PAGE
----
According to the Toronto Star's Mark Zwolinski, new Maple Leafs assistant GM Kyle Dubas is working very hard to learn the ropes in Toronto...
“It’s been a busy summer,” said the new assistant GM. “It’s been an interesting time to come in. In a way it worked out perfectly in that August is a quiet month in the NHL, and it let me get my feet under me. Get to know Brendan (Shanahan, the team president) and Dave (Nonis, the general manager).”
Dubas has spent the majority of his time this summer rounding out the Marlies staff, signing a few players, getting ready for training camp next month, finishing an ECHL agreement with Orlando as well as scouting Canada’s under-18 camp.
“It’s getting a sense of what everybody is doing,” said Dubas. “What each department is doing. Following the guidance of Dave and Brendan.”
And Dubas also has this to say about the "fancy stats" business:
“Hockey is behind other sports for a number of reasons, including the nature of the sport,” said Dubas. “There’s a lot of people that seem to me to be rushing the magic formula and how it all works. A lot of people are trying to sell that.
“The key for me is, if you rush, you’re going to be chasing down a rabbit hole, not really knowing what you’re looking for. We’ve got to determine how we’re going to go about that, how we’re going to develop it internally and not have to outsource that.”
The Toronto Sun's Steve Simmons spends a significant portion of his Sunday notebook fighting the anti-advanced stats fight (again). In doing so, however, he does make one astute point about new Maple Leafs assistant GM Kyle Dubas, and it's a point that the "Boy Genius, Master of Advanced Stats" narrative has ignored.
Dubas made some very "gusty" calls in terms of both coaching and player personnel while turning the OHL's Sault Ste. Marie Greyhounds from a bottom-feeder into a perennial contender, including making a very risky coaching pick:
Against almost everyone’s advice, Dubas hired Sheldon Keefe to coach in Sault Ste. Marie when Keefe was persona non grata in the OHL because of his personal behaviour and his longtime involvement with the pariah David Frost. People knew Keefe could coach. But no one would touch him. Dubas found a way to finesse that and now he’s on the rise and so is Keefe. And lingering there are many people in the OHL who have no use for either of them.
Simmons also believes that Leafs president Brendan Shanahan's decision to fire Dave Poulin and Claude Loiselle might have a positive effect upon the NHL's Department of Player Safety:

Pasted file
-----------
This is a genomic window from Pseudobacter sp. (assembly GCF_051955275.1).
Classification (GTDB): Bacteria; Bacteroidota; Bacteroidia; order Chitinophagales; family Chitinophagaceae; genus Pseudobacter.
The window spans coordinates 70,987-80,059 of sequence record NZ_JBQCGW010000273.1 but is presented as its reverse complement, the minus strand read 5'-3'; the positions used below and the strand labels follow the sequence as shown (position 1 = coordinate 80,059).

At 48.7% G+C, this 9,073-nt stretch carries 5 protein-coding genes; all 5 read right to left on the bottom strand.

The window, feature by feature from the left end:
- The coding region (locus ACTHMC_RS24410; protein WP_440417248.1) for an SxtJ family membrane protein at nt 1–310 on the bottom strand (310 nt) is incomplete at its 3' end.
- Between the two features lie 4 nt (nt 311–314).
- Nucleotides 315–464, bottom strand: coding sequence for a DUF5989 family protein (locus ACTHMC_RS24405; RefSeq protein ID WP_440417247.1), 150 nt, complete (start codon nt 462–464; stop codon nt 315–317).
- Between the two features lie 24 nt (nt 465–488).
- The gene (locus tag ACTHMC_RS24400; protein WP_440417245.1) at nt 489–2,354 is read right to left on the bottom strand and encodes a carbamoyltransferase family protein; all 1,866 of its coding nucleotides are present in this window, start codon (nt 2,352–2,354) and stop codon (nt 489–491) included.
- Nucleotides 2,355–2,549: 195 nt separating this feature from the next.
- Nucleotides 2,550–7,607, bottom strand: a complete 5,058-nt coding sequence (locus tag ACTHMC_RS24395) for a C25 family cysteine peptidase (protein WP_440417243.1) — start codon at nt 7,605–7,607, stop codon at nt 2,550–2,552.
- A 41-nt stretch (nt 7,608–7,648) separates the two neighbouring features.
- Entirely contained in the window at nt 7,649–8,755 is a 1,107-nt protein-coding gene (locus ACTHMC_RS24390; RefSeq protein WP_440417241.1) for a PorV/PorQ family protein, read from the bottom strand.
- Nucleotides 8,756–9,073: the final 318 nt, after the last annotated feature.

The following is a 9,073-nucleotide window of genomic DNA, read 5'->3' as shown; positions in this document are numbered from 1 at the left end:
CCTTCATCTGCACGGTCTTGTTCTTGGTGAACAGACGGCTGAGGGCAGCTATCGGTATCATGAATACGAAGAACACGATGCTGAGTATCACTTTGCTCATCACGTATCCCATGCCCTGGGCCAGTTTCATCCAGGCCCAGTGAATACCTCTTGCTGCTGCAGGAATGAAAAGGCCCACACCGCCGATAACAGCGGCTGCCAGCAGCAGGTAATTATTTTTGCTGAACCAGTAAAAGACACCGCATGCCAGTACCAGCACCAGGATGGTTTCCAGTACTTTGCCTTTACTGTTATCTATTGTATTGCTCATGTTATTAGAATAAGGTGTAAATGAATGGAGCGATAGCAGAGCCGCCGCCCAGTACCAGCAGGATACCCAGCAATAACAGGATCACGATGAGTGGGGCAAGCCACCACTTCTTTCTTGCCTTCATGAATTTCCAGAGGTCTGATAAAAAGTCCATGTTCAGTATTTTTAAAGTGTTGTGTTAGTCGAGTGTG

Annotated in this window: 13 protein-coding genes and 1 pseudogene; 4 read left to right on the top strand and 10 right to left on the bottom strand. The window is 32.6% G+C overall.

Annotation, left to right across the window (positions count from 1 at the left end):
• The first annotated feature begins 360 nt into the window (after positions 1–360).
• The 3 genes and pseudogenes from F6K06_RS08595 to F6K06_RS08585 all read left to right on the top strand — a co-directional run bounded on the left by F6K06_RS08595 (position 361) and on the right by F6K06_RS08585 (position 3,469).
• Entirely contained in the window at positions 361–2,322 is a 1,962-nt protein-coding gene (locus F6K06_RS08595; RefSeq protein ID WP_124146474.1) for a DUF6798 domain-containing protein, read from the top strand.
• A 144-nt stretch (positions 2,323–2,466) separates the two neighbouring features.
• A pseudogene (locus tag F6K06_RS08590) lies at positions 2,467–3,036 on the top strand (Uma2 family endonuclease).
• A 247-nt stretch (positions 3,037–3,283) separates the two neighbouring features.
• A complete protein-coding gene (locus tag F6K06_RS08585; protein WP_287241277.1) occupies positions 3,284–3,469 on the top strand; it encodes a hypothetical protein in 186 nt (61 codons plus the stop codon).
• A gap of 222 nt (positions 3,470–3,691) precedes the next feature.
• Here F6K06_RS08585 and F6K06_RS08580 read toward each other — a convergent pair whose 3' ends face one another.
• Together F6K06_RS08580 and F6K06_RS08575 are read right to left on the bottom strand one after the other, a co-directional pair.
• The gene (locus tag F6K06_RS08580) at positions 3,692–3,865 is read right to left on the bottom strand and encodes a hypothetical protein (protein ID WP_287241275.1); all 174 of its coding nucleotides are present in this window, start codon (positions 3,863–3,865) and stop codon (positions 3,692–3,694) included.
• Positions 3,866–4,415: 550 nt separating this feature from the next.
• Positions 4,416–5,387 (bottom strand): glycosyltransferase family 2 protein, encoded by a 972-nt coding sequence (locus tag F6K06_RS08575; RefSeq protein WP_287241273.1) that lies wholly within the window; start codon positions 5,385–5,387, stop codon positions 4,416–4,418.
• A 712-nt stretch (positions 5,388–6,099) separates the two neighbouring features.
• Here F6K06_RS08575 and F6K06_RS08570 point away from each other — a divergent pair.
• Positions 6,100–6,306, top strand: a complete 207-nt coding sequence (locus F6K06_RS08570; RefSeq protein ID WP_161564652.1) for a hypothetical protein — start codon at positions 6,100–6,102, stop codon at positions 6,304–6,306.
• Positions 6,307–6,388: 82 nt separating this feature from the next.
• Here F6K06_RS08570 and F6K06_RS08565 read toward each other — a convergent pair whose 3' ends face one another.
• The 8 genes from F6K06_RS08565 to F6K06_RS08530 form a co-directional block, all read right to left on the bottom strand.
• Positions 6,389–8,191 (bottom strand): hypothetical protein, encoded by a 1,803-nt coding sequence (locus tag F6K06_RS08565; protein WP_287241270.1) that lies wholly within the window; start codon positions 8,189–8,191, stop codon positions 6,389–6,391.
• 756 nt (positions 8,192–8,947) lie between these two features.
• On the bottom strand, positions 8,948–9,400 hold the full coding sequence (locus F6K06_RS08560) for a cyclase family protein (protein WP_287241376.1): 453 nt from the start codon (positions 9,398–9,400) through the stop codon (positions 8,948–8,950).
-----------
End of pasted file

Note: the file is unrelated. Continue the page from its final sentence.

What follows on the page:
from Kavitha A. Davidson at Bloomberg View,
After missing the playoffs for the eighth time in nine seasons, the Toronto Maple Leafs think it's time for a different approach. And the success of the Oakland A's this season should give them hope.
The Leafs have fired assistant general managers Dave Poulin and Claude Loiselle, replacing both with "boy wonder" Kyle Dubas. The 28-year-old stats guru -- dubbed the "Billy Beane of hockey," after the A's general manager -- is jumping to the big leagues after serving in the Ontario Hockey League. In just three seasons, Kubas turned around the Sault Ste. Marie Greyhounds from worst to first in the Western division, building a team around advanced statistics.
In addition to Beane, Kubas draws comparisons to Chicago Cubs general manager Theo Epstein, who embodied the youth movement in baseball's front offices.
from Chris Johnston of Sportsnet,
To deny the significance of possession stats in hockey is to be on the wrong side of history. Before Tuesday morning, the Toronto Maple Leafs were on the wrong side of history.
Suddenly, after a significant front-office shakeup, the organization is at the forefront of a movement that has already began to shift the industry … and will soon reshape it entirely.
The surprising decision to hire 28-year-old Kyle Dubas as assistant general manager does not guarantee that the Leafs will be transformed into a Stanley Cup contender. However, it is a tacit acknowledgement that new methods must be used to evaluate talent and build teams.
The times, they are a-changin’.